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South Tyneside Branch / South Tyneside November Meeting Report
« Last post by Annf on November 30, 2015, 02:05:25 PM »
At the meeting held on the 18th November, Linda King gave an interesting and enlightening talk entitled 'North East Customs and Superstitions'.  Commencing with the more sombre aspect of customs associated with murder, death and burials in the Victorian era, Linda then moved on to a happier note with marriages and births as well as children at play.

The members in attendance not only learnt the origins of some of the well known superstitions we all grew up with, but were also introduced to others which are less familiar; the subject being a point of discussion over tea and scones after the meeting.

The next meeting of the Branch will be held at 1.30 pm on Wednesday 9th December, at St Hilda's Visitors Centre, South Shields, when the speaker is Anthea Lang who will give a presentation on 'Life on the Home Front on Tyneside in WW1'  All welcome.
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Tynedale Branch / Report of Tynedale Nov 2015 meeting
« Last post by Susanne on November 13, 2015, 07:15:52 PM »
Meeting on 12 November 2015:   9 members attended
Members Forum  A family member in WW1 or WW2 - Home or abroad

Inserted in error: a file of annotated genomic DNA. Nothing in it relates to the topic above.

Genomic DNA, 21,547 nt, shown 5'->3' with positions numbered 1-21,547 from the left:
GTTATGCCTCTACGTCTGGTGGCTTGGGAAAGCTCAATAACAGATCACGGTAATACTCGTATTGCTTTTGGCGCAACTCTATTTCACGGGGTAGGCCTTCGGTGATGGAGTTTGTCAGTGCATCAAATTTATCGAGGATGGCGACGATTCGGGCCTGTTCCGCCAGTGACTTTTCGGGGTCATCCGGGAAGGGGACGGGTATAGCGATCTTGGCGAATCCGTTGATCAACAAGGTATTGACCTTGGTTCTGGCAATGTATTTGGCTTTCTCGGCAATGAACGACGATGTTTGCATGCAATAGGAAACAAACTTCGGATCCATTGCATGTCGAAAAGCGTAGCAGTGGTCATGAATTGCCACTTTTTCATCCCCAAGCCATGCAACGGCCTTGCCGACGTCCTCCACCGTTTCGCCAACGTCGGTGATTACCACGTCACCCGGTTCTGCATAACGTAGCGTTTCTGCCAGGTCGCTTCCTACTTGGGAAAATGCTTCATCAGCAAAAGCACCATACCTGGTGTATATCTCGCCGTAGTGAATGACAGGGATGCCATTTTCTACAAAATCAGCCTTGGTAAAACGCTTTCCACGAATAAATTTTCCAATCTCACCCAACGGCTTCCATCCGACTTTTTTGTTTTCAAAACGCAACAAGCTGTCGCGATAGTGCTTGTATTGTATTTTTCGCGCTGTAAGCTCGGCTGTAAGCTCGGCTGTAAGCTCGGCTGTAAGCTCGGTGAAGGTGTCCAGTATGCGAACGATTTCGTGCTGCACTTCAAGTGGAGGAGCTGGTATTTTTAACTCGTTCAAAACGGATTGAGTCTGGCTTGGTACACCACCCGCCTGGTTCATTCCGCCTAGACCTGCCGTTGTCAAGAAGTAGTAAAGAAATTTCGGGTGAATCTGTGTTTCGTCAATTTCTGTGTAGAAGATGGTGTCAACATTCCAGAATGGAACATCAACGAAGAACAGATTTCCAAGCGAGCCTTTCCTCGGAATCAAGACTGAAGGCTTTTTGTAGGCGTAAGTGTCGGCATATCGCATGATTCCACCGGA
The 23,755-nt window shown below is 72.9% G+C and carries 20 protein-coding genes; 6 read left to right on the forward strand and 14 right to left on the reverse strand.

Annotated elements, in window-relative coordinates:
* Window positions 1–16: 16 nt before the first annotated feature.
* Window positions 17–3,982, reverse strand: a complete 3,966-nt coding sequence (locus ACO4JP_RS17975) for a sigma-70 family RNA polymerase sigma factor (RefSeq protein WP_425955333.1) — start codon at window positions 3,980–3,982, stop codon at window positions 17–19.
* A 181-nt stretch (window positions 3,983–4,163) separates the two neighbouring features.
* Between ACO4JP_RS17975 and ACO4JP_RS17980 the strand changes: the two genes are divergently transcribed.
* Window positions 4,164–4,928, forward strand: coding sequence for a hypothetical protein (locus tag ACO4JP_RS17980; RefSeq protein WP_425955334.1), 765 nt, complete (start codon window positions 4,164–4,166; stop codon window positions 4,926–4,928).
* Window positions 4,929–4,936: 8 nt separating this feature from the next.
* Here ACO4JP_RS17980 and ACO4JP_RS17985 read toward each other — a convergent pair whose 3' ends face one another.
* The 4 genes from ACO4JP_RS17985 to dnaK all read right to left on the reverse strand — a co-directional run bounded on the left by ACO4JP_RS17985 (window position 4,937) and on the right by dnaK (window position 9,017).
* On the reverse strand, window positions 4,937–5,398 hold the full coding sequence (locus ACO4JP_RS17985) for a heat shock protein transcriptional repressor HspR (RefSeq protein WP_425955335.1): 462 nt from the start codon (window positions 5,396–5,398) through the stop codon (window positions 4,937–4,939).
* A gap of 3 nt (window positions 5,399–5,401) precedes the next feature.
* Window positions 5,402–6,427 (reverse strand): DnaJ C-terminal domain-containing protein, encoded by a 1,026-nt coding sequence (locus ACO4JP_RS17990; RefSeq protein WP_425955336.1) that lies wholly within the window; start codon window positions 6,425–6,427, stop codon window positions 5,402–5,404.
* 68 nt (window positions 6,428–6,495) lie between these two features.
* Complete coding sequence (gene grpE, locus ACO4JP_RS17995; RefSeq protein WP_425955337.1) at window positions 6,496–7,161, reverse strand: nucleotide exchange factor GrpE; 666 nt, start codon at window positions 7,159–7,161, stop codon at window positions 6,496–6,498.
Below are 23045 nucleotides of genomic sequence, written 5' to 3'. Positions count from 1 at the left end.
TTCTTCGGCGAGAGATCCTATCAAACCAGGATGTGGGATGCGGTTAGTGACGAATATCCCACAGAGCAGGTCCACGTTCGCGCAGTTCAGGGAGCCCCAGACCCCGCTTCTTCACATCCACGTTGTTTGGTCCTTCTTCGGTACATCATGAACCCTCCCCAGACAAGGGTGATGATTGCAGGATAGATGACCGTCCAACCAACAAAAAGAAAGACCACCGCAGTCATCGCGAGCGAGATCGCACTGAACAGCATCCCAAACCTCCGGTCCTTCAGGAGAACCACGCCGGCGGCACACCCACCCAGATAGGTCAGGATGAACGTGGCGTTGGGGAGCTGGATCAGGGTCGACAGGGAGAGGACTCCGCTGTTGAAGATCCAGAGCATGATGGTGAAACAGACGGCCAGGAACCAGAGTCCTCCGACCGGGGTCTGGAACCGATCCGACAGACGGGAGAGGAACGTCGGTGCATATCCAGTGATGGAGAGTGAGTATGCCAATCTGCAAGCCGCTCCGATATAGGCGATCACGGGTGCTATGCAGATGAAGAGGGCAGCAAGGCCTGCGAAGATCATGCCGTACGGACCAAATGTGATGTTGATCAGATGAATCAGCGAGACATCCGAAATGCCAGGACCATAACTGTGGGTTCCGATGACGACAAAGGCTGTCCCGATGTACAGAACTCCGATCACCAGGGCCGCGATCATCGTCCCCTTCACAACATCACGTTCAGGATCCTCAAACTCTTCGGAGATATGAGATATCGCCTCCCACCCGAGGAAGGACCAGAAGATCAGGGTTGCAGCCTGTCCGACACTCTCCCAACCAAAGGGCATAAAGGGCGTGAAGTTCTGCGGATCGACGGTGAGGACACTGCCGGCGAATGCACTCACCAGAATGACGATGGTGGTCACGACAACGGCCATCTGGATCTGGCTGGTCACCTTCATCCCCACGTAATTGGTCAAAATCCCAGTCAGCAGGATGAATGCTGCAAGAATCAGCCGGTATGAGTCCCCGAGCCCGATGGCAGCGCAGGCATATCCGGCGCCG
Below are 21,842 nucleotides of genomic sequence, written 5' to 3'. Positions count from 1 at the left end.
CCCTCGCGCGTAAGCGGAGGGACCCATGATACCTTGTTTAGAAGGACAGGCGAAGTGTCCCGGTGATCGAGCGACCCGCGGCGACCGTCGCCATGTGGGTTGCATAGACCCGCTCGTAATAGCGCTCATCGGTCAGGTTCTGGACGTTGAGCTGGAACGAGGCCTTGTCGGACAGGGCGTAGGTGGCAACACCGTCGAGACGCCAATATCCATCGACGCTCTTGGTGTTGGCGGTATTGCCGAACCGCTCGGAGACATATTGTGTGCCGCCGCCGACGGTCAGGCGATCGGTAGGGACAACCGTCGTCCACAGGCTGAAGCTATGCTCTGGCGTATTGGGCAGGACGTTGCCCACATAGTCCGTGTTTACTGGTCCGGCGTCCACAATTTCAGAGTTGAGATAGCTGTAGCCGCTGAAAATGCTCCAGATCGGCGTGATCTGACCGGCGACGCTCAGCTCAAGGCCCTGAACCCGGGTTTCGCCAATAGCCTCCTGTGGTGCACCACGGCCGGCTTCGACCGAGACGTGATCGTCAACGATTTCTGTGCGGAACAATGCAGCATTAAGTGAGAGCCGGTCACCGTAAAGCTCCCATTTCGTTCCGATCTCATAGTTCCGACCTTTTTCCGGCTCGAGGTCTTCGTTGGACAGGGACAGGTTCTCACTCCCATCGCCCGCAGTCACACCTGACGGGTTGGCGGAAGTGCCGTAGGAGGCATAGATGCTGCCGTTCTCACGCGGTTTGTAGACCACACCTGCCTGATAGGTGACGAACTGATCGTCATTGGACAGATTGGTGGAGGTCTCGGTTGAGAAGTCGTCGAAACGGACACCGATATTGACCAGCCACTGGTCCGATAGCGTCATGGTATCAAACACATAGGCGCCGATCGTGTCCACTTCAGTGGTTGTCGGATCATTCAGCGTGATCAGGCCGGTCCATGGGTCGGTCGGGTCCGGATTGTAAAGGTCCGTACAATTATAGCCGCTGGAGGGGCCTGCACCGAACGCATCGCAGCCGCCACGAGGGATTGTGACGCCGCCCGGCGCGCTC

Although only 9 members could attend almost everyone had a tale to contribute, bringing photos, paperwork or other objects to illustrate the stories of their family member in wartime.  One was a speaker’s father.  He was born in 1906 and had been in the Royal Navy for a decade before World War Two broke out.  He spent most of the war on the Arctic convoys escorting merchant ships across from Iceland to the Kola Inlet in Russia.  On one occasion having delivered the goods they collected gold in payment to take back to Scapa Flow.  As an Instrument Artificer he was involved with a brand new radar system. This may have been why he was Mentioned in Dispatches - further research needs to be done at Kew.  Another member’s uncle had been 4th officer on a hospital ship, travelling close to the coast to avoid minefields, that was wrecked just off Whitby Harbour in WW1.  In the heavy seas many lost their lives and the local manual lifeboats could not reach the ship.  The Tynemouth Lifeboat was motorised - it took 9 hours to arrive.  After this tragedy the RNLI worked to get all its craft motorised.  The Tynemouth Coastguard museum has details and photos of the incident.  A great -uncle in WW1 was a dispatch rider.  When an abscess kept him in hospital for 6 weeks he started a diary which a cousin has since transcribed.  It gave details of some of his trips, the dangers of strafing and bombardment, the billets ranging from chateaux in sunshine to woodland in downpours and the joy of a primus stove sent from home that enabled him to have his first hot wash in many weeks.  Years after the war a box of negatives was found in a French farmhouse and because many of the soldiers were Australian it appeared on a TV programme there.  It included a picture of all the dispatch riders - including this great-uncle.  WW1 was fought well beyond the Somme. One family member fought in battles and skirmishes alongside Italian troops against Austrian troops in the Italian Alp foothills.  He died in 1918 and his is one of the 4 names on the war memorial in the tiny village of Stapleton in Cumbria   Another speaker had not known her grandfather had been a conscientious objector in WW1 until her father asked her to look for the tribunal papers relating to exemptions.  The papers for many areas have not survived but Middlesex ones did, recording the hearing and the appeal.  When sorting papers prior to her mother’s house move, an envelope was found with photos from the camp in Newhaven that he, and other objectors, were kept in during the war.  A newspaper cutting of an interview in 1963 was the basis of a talk about the speaker’s mother’s cousin.  As a 20 year old trooper in the push for Caen in 1944 he had been paralysed by a mortar that cut into his spinal cord.  He was invalided out as 100% disabled and after a while at home he moved south to a Star and Garter Home. He had found it difficult in his home town constantly being offered help and having to be grateful.  At the Home he had like -minded friends and was encouraged to be as independent as possible. He developed a watch and clock mending and servicing business.  He died in 1981.  The last tale was of the speaker’s father who was a Japanese prisoner of war from 1942-45.  She knew very little about him as he died in the early 1950s.  In the 1990s more information came to light, partly through the FEPOW (Far East Prisoners of War) Association.  A notice in their journal resulted in letters from 2 fellow POWs who had brief memories of him and who helped decipher the abbreviations on his Service record.  He learnt to speak and write Japanese in the camps and after the war had ended he was asked to go to Japan with the British & Commonwealth Occupying Force to help in the repatriation and other duties.  One souvenir, which the speaker brought along, was a small, unremarkable looking rose printed cup and saucer.  However, the bases are stamped “Made in Occupied Japan”.